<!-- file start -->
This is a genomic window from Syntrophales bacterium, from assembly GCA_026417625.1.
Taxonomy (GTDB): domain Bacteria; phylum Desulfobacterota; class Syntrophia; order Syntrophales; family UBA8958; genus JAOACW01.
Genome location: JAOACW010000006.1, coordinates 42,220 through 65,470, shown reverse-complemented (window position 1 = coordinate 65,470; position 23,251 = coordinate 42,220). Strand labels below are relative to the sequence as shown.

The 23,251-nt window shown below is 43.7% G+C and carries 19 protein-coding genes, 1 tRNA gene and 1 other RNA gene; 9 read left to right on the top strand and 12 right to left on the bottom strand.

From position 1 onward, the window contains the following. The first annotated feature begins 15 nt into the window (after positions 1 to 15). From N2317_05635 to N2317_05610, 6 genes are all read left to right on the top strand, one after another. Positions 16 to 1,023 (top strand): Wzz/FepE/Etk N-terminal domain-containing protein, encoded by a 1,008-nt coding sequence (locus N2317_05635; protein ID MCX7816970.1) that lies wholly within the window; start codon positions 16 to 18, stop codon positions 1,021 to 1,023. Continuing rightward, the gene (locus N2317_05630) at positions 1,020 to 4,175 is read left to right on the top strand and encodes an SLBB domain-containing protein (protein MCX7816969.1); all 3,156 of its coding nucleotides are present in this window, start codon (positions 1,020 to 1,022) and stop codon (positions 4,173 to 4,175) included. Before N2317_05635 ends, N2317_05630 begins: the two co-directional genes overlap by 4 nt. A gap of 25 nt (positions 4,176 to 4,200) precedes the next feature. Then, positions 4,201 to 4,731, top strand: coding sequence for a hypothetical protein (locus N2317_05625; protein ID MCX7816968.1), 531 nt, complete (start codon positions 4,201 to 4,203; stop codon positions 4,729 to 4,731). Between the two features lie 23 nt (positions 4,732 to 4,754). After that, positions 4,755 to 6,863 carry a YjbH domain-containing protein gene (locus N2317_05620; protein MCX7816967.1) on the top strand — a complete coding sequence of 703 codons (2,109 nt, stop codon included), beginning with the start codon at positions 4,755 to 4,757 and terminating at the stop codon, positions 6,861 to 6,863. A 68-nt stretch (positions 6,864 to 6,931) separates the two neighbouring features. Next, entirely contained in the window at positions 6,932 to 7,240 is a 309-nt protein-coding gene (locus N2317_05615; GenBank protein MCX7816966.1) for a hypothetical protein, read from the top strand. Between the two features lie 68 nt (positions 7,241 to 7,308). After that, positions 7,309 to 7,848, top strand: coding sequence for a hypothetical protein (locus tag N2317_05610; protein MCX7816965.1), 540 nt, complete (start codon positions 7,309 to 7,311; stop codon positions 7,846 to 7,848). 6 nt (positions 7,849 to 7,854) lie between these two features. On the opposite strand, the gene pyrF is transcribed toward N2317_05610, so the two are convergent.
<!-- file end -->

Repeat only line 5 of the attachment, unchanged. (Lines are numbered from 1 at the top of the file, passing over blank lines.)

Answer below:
From position 1 onward, the window contains the following. The first annotated feature begins 15 nt into the window (after positions 1 to 15). From N2317_05635 to N2317_05610, 6 genes are all read left to right on the top strand, one after another. Positions 16 to 1,023 (top strand): Wzz/FepE/Etk N-terminal domain-containing protein, encoded by a 1,008-nt coding sequence (locus N2317_05635; protein ID MCX7816970.1) that lies wholly within the window; start codon positions 16 to 18, stop codon positions 1,021 to 1,023. Continuing rightward, the gene (locus N2317_05630) at positions 1,020 to 4,175 is read left to right on the top strand and encodes an SLBB domain-containing protein (protein MCX7816969.1); all 3,156 of its coding nucleotides are present in this window, start codon (positions 1,020 to 1,022) and stop codon (positions 4,173 to 4,175) included. Before N2317_05635 ends, N2317_05630 begins: the two co-directional genes overlap by 4 nt. A gap of 25 nt (positions 4,176 to 4,200) precedes the next feature. Then, positions 4,201 to 4,731, top strand: coding sequence for a hypothetical protein (locus N2317_05625; protein ID MCX7816968.1), 531 nt, complete (start codon positions 4,201 to 4,203; stop codon positions 4,729 to 4,731). Between the two features lie 23 nt (positions 4,732 to 4,754). After that, positions 4,755 to 6,863 carry a YjbH domain-containing protein gene (locus N2317_05620; protein MCX7816967.1) on the top strand — a complete coding sequence of 703 codons (2,109 nt, stop codon included), beginning with the start codon at positions 4,755 to 4,757 and terminating at the stop codon, positions 6,861 to 6,863. A 68-nt stretch (positions 6,864 to 6,931) separates the two neighbouring features. Next, entirely contained in the window at positions 6,932 to 7,240 is a 309-nt protein-coding gene (locus N2317_05615; GenBank protein MCX7816966.1) for a hypothetical protein, read from the top strand. Between the two features lie 68 nt (positions 7,241 to 7,308). After that, positions 7,309 to 7,848, top strand: coding sequence for a hypothetical protein (locus tag N2317_05610; protein MCX7816965.1), 540 nt, complete (start codon positions 7,309 to 7,311; stop codon positions 7,846 to 7,848). 6 nt (positions 7,849 to 7,854) lie between these two features. On the opposite strand, the gene pyrF is transcribed toward N2317_05610, so the two are convergent.